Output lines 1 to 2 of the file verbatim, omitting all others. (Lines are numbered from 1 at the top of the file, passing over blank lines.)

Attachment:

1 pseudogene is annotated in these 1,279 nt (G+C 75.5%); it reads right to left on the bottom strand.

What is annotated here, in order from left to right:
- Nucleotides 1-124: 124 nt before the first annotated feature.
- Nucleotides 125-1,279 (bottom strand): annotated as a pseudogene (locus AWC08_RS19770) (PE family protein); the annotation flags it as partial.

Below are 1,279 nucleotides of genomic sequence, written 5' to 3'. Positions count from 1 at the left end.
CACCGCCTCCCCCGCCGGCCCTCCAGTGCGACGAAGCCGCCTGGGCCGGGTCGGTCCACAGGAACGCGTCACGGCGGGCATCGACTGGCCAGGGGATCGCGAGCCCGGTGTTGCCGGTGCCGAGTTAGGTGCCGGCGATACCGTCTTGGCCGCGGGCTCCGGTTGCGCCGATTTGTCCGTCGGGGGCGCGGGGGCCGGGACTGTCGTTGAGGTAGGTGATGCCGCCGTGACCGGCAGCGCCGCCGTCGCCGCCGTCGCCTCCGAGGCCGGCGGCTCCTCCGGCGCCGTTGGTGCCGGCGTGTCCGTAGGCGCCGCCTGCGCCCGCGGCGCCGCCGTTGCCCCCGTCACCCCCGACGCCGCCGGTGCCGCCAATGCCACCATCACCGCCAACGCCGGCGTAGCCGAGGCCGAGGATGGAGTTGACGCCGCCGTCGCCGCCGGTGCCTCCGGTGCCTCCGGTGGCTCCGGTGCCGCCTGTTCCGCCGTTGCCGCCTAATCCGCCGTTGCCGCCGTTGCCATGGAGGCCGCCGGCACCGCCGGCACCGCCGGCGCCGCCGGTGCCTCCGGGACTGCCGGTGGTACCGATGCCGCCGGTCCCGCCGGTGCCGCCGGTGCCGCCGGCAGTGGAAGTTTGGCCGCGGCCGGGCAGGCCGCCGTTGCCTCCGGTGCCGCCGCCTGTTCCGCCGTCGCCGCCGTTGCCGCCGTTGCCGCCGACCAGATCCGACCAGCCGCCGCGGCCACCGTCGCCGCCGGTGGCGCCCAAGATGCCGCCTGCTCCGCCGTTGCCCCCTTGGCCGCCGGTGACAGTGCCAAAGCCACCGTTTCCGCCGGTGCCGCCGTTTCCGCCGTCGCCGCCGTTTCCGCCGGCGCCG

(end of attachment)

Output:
1 pseudogene is annotated in these 1,279 nt (G+C 75.5%); it reads right to left on the bottom strand.

What is annotated here, in order from left to right: